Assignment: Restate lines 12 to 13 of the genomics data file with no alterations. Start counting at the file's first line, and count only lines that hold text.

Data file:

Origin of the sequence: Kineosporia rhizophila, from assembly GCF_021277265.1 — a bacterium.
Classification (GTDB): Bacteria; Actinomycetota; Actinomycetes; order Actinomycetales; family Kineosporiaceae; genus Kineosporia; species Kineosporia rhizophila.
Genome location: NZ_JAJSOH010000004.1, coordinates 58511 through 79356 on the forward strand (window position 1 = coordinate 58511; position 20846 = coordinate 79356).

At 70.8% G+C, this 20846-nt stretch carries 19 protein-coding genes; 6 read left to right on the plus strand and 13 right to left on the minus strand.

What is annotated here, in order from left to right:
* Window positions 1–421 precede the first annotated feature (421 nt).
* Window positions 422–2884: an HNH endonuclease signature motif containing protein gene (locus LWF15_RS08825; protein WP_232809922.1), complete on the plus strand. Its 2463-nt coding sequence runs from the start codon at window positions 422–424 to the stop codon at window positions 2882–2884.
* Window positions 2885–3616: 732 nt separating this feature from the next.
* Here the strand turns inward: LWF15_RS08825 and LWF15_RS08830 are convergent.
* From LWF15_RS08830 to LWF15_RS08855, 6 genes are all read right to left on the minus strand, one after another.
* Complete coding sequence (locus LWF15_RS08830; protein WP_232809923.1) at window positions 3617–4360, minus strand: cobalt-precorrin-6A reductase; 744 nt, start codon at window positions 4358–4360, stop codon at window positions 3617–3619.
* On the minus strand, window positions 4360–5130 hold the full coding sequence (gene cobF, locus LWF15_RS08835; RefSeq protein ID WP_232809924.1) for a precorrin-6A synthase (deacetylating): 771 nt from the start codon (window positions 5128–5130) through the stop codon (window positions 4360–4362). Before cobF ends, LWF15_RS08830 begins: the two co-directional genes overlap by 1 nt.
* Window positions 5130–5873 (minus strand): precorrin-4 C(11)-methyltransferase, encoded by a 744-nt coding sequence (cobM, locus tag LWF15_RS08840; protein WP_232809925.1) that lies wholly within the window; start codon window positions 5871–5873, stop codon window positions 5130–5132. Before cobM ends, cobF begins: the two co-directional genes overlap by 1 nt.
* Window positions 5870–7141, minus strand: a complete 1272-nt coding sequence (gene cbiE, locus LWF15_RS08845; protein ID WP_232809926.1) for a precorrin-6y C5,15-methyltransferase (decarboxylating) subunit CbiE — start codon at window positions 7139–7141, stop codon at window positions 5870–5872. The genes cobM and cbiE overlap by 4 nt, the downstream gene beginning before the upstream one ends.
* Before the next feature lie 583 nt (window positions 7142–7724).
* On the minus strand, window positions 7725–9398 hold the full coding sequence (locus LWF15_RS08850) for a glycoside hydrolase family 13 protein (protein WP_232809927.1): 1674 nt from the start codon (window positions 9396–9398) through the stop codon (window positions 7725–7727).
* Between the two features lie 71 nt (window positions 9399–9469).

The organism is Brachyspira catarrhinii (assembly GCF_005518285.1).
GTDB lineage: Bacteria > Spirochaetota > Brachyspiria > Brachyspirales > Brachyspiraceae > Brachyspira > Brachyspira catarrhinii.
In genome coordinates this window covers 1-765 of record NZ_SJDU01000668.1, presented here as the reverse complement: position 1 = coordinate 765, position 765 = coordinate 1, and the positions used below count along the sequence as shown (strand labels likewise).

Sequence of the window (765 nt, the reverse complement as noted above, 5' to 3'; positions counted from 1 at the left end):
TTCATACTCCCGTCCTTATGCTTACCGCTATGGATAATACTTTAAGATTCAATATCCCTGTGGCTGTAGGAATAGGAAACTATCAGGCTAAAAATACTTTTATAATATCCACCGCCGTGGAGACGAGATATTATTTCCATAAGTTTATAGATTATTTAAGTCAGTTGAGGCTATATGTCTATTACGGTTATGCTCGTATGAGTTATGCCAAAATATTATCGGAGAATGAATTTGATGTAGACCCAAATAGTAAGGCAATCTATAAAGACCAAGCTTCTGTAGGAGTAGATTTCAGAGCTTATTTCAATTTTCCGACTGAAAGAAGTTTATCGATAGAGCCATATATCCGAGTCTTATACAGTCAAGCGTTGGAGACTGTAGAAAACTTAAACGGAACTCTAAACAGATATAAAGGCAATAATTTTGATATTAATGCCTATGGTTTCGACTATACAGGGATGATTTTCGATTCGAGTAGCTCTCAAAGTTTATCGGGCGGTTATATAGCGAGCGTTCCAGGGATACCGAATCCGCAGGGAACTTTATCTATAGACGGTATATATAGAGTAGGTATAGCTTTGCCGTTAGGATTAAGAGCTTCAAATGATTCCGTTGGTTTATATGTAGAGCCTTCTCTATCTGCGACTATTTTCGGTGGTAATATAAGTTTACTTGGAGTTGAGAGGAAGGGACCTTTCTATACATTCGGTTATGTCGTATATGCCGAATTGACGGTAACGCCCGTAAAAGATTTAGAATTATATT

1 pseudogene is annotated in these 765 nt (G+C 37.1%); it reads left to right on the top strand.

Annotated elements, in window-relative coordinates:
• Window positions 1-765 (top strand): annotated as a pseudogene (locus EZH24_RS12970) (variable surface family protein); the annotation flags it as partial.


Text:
* On the minus strand, window positions 4360–5130 hold the full coding sequence (gene cobF, locus LWF15_RS08835; RefSeq protein ID WP_232809924.1) for a precorrin-6A synthase (deacetylating): 771 nt from the start codon (window positions 5128–5130) through the stop codon (window positions 4360–4362). Before cobF ends, LWF15_RS08830 begins: the two co-directional genes overlap by 1 nt.
* Window positions 5130–5873 (minus strand): precorrin-4 C(11)-methyltransferase, encoded by a 744-nt coding sequence (cobM, locus tag LWF15_RS08840; protein WP_232809925.1) that lies wholly within the window; start codon window positions 5871–5873, stop codon window positions 5130–5132. Before cobM ends, cobF begins: the two co-directional genes overlap by 1 nt.